Petition against pharmacy closures gets a million signatures
A petition against cuts to local pharmacy services has received its millionth signature, The Guardian reports.
The Support Your Local Pharmacy campaign could become the largest petition circulating in the UK after reaching the landmark figure, with around 30,000 people registering their objections to the Department of Health each day.
Campaigners say the government wants to divert investment away from local pharmacies which they claim would force chemists’ stores to close.
Patients would have difficulties accessing medicines and healthcare advice, while pressure would mount on GPs and hospitals, the petition organisers believe.
The National Pharmacy Association (NPA) chairman, Ian Strachan, said it was “absolutely clear” that the Department of Health had misjudged people’s feelings towards chemists.
a million people in England tell Dept of Health to Support Local Pharmacies https://t.co/iLBuaGuEKH
— CommunityPharmWales (@CPWales) May 2, 2016
Lloyds Pharmacy in Sutton Coldfield could be sold as competition regulator raises Sainsbury’s Mere Green takeover concerns A healthcare giant could be forced to sell a pharmacy in Sutton Coldfield due to competition concerns as it bids to take over hundreds more outlets from a leading supermarket, the Royal Sutton Coldfield Observer reports. The Competition and Markets Authority (CMA) found that if Celesio, owners of Lloyds Pharmacies, buys 277 Sainsbury’s pharmacies would result in less competition and a knock-on effect for customers at 13 pharmacies one in Sutton Coldfield – believed to be one of the outlets in Mere Green. Competition and consumer watchdog, the CMA, referred the case for an investigation in December 2015 and in a summary of the provisional findings the inquiry group of independent panel members investigating the merger found the 13 sites where the pharmacies were ‘such close competitors’ that it would lead to a ‘substantial lessening of competition’.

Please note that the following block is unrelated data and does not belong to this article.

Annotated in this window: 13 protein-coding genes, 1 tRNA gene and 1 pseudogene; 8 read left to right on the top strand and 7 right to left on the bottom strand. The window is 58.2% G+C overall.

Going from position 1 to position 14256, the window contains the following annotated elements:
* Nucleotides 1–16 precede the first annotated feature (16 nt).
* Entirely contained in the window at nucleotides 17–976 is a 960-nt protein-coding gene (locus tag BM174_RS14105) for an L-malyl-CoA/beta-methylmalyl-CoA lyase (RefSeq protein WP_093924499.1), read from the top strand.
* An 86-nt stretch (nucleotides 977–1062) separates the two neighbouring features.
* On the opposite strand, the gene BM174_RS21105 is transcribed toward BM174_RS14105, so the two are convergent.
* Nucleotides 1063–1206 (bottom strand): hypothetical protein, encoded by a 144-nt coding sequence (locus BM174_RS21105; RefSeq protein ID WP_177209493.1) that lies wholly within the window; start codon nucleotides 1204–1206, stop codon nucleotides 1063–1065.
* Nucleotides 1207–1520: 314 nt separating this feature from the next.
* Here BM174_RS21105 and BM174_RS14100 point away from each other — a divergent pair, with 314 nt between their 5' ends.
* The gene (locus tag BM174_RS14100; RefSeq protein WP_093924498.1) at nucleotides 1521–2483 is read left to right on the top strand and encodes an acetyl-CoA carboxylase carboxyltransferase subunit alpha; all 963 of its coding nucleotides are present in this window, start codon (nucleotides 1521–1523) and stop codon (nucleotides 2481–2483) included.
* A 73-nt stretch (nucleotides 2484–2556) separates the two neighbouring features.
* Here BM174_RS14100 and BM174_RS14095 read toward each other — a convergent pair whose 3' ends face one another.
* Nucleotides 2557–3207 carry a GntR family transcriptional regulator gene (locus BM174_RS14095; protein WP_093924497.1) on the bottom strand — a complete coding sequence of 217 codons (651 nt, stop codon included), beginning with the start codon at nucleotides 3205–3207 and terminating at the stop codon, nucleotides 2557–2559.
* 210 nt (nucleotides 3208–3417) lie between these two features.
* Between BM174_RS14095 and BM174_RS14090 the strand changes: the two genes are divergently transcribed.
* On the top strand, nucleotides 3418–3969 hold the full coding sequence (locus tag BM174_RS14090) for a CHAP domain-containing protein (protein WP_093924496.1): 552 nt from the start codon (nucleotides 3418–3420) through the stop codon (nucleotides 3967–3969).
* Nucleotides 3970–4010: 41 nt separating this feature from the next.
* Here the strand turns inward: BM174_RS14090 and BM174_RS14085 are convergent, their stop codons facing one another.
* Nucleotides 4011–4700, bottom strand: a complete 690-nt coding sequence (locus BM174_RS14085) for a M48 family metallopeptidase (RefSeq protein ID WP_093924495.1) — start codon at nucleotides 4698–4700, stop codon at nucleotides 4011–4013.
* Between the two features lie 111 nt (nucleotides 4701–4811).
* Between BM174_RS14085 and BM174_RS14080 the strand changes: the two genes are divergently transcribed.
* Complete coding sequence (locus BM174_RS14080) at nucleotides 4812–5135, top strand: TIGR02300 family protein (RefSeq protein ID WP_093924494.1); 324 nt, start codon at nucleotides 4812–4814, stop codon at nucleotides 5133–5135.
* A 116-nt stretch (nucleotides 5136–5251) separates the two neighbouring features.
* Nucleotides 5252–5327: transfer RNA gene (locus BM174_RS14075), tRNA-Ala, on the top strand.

NHS wasting millions on pointless midlife medicals
NHS health checks offered to millions of middle-aged people are a largely pointless waste of hundreds of millions of pounds, a government-ordered study has concluded, The Times reports.
Only one in five of the over-40s bothered to turn up for the “midlife MoTs” and those that did barely cut their risk of disease, the study of almost 50,000 people found.
Senior doctors have called for the health checks to be scrapped after finding that the £165m a year scheme has to see 4,762 to prevent only one heart attack or stroke.
People who had the health checks put on only a pound or two less than those who did not have one and had only tiny reductions in blood pressure and cholesterol levels.
— Care England (@CareEnglandNews) May 3, 2016
How round-the-clock drinking did increase binge culture after all The relaxation of licensing hours intended to cut binge drinking in Britain by ushering in a more “continental” approach actually lead to an increase in heavy alcohol consumption, the first study of its kind has shown, The Telegraph reports. Analysis of official health data by economists found that while average drinking volumes rose only marginally following the extension of opening hours a decade ago, the chances of some people drinking heavily increased dramatically. The likelihood of drinkers downing almost six pints in a single night surged by 36 per cent after the abolition of the traditional 11pm drinking-up time, the paper presented to the Royal Economic Society found. And the chances of someone consuming more than 16 units in a night – the equivalent of a bottle and a half of wine – jumped by 29 per cent in the wake of the reforms. New drugs for aggressive prostate cancer ‘promising’ A new type of drug could benefit men with aggressive prostate cancer that is no longer responding to treatment, researchers from the Institute of Cancer Research have said, the BBC reports. In a study on mice, Hsp90 inhibitors were found to strip cancer cells of defences against hormone treatments. This makes the drugs particularly promising for treating drug-resistant cancers, the research team said. Prostate cancer is the most common cancer in men in the UK.